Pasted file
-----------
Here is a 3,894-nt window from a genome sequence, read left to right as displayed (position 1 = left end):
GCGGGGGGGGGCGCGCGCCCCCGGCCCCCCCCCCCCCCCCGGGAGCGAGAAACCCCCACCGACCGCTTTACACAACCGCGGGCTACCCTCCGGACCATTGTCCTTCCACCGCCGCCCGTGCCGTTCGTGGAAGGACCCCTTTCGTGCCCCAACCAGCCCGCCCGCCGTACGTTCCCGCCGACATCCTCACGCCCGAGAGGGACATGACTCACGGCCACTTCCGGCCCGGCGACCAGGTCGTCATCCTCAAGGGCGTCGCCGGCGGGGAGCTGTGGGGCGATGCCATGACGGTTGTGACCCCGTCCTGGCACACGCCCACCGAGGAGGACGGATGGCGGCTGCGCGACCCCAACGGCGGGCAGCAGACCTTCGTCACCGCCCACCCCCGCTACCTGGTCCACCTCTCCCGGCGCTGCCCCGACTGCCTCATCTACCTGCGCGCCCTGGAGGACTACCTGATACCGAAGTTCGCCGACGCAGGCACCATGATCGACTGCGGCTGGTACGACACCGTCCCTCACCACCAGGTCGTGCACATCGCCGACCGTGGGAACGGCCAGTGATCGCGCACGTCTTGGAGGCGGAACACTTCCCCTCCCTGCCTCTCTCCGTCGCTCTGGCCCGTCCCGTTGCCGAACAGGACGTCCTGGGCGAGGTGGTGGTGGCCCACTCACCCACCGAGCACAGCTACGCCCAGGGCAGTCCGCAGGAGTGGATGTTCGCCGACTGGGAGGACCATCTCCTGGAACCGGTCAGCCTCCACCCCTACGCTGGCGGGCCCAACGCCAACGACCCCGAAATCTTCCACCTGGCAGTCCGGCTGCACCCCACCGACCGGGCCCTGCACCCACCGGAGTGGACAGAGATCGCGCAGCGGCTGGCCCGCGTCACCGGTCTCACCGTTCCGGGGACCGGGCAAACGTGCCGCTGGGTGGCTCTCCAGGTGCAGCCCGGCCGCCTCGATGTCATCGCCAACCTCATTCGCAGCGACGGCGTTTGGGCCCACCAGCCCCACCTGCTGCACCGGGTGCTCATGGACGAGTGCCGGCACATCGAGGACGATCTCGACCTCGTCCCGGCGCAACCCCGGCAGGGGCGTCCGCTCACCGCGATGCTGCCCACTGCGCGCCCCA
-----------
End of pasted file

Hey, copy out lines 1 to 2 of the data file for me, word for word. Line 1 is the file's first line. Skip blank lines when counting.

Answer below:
Here is a 3,894-nt window from a genome sequence, read left to right as displayed (position 1 = left end):
GCGGGGGGGGGCGCGCGCCCCCGGCCCCCCCCCCCCCCCCGGGAGCGAGAAACCCCCACCGACCGCTTTACACAACCGCGGGCTACCCTCCGGACCATTGTCCTTCCACCGCCGCCCGTGCCGTTCGTGGAAGGACCCCTTTCGTGCCCCAACCAGCCCGCCCGCCGTACGTTCCCGCCGACATCCTCACGCCCGAGAGGGACATGACTCACGGCCACTTCCGGCCCGGCGACCAGGTCGTCATCCTCAAGGGCGTCGCCGGCGGGGAGCTGTGGGGCGATGCCATGACGGTTGTGACCCCGTCCTGGCACACGCCCACCGAGGAGGACGGATGGCGGCTGCGCGACCCCAACGGCGGGCAGCAGACCTTCGTCACCGCCCACCCCCGCTACCTGGTCCACCTCTCCCGGCGCTGCCCCGACTGCCTCATCTACCTGCGCGCCCTGGAGGACTACCTGATACCGAAGTTCGCCGACGCAGGCACCATGATCGACTGCGGCTGGTACGACACCGTCCCTCACCACCAGGTCGTGCACATCGCCGACCGTGGGAACGGCCAGTGATCGCGCACGTCTTGGAGGCGGAACACTTCCCCTCCCTGCCTCTCTCCGTCGCTCTGGCCCGTCCCGTTGCCGAACAGGACGTCCTGGGCGAGGTGGTGGTGGCCCACTCACCCACCGAGCACAGCTACGCCCAGGGCAGTCCGCAGGAGTGGATGTTCGCCGACTGGGAGGACCATCTCCTGGAACCGGTCAGCCTCCACCCCTACGCTGGCGGGCCCAACGCCAACGACCCCGAAATCTTCCACCTGGCAGTCCGGCTGCACCCCACCGACCGGGCCCTGCACCCACCGGAGTGGACAGAGATCGCGCAGCGGCTGGCCCGCGTCACCGGTCTCACCGTTCCGGGGACCGGGCAAACGTGCCGCTGGGTGGCTCTCCAGGTGCAGCCCGGCCGCCTCGATGTCATCGCCAACCTCATTCGCAGCGACGGCGTTTGGGCCCACCAGCCCCACCTGCTGCACCGGGTGCTCATGGACGAGTGCCGGCACATCGAGGACGATCTCGACCTCGTCCCGGCGCAACCCCGGCAGGGGCGTCCGCTCACCGCGATGCTGCCCACTGCGCGCCCCA